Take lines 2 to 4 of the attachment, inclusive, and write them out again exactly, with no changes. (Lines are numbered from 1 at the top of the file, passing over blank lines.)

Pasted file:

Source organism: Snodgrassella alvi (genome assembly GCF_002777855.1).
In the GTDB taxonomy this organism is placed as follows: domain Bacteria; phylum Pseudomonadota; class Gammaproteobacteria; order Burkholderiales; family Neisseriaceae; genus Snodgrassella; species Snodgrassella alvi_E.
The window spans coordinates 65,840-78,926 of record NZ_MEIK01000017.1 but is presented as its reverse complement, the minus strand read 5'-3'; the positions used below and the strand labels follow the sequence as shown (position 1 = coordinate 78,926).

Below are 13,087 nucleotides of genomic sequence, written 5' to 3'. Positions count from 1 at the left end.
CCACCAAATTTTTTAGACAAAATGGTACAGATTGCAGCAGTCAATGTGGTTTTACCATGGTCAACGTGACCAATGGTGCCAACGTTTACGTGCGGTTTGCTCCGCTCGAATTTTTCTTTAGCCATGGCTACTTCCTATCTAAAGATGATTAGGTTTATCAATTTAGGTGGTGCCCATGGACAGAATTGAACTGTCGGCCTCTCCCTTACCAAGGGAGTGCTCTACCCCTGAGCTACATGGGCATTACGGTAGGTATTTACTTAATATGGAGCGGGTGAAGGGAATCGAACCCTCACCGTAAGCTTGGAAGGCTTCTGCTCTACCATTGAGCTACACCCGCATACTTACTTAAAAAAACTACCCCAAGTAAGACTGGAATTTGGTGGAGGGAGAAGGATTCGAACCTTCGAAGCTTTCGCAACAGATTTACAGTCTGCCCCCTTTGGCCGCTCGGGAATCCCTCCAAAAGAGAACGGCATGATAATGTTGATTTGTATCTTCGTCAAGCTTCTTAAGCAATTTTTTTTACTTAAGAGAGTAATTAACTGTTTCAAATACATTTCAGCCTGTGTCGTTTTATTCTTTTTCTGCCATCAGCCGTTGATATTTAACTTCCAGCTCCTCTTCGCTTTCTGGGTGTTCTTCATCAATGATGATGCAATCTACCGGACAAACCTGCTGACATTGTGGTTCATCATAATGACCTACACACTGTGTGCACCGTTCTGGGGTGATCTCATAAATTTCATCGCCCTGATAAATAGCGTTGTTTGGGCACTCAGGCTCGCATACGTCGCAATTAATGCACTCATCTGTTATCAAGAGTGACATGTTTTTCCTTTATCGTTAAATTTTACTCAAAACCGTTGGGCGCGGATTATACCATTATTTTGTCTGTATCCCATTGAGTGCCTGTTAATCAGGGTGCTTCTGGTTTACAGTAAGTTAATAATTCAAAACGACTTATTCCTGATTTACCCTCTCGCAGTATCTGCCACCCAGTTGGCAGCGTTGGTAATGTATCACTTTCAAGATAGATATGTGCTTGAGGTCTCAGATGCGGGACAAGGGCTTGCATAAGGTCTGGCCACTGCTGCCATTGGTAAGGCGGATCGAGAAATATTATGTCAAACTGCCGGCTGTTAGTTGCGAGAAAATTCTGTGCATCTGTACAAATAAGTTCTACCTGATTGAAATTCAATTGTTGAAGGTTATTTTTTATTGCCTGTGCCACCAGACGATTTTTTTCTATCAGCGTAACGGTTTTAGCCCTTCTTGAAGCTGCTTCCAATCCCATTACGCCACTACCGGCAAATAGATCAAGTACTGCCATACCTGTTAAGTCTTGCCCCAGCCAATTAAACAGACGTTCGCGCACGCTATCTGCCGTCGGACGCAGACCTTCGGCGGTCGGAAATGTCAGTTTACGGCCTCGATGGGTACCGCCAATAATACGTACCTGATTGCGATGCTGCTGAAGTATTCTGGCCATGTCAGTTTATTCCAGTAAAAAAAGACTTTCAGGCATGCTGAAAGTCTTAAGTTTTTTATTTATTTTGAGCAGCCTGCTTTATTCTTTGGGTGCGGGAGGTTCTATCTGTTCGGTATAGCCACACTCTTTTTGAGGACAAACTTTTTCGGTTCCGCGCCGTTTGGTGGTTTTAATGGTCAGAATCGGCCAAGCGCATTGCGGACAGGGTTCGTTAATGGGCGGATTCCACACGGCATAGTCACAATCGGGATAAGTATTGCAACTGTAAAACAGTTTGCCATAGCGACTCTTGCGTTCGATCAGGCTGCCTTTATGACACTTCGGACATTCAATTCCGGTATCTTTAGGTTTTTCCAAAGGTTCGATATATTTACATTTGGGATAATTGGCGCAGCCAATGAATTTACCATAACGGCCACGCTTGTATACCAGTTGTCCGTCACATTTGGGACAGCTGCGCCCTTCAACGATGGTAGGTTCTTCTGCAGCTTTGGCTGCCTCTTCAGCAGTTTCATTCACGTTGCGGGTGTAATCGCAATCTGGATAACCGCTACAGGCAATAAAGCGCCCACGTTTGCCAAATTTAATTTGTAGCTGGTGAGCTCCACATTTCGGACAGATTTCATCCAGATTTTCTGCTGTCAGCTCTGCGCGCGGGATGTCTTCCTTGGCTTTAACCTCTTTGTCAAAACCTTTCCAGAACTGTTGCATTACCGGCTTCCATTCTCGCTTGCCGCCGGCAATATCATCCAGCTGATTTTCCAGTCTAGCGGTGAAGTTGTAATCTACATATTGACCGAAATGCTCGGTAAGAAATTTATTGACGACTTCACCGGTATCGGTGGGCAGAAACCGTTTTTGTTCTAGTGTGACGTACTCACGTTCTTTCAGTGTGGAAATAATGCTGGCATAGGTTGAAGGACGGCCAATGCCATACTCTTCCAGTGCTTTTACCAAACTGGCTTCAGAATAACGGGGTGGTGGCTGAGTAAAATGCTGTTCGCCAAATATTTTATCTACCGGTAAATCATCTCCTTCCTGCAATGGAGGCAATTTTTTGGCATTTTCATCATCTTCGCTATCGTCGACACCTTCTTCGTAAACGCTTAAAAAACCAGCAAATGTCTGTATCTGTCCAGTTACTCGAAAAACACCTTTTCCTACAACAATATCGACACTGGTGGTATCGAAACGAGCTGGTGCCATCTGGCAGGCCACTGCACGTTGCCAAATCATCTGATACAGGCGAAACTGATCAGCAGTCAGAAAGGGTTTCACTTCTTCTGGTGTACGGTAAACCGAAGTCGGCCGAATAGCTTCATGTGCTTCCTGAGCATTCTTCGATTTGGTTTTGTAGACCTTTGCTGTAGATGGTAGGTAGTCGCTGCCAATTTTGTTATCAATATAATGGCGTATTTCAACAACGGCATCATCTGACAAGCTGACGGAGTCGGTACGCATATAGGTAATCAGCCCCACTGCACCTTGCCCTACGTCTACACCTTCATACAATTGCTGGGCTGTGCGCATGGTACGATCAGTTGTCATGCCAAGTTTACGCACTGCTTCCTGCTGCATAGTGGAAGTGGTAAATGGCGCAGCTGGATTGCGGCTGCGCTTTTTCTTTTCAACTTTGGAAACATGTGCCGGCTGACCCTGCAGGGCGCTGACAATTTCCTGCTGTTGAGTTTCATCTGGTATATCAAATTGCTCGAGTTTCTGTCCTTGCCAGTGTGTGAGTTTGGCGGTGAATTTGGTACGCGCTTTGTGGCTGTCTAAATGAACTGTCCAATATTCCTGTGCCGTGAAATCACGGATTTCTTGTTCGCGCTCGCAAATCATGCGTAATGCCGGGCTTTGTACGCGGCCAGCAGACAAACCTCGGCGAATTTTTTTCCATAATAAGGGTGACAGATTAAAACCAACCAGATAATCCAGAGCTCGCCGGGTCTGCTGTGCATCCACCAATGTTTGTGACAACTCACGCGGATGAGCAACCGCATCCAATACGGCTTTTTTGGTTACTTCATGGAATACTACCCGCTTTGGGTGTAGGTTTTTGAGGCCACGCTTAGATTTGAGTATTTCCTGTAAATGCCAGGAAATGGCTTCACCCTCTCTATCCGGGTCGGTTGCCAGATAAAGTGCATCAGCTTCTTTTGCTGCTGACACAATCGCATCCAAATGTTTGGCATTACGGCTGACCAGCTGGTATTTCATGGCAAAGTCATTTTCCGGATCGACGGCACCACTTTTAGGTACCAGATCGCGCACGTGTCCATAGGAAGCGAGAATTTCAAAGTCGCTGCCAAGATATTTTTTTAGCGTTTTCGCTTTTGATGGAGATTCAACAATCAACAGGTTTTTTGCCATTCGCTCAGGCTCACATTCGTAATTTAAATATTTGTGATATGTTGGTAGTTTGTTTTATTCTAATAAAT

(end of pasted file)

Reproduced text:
In the GTDB taxonomy this organism is placed as follows: domain Bacteria; phylum Pseudomonadota; class Gammaproteobacteria; order Burkholderiales; family Neisseriaceae; genus Snodgrassella; species Snodgrassella alvi_E.
The window spans coordinates 65,840-78,926 of record NZ_MEIK01000017.1 but is presented as its reverse complement, the minus strand read 5'-3'; the positions used below and the strand labels follow the sequence as shown (position 1 = coordinate 78,926).

Below are 13,087 nucleotides of genomic sequence, written 5' to 3'. Positions count from 1 at the left end.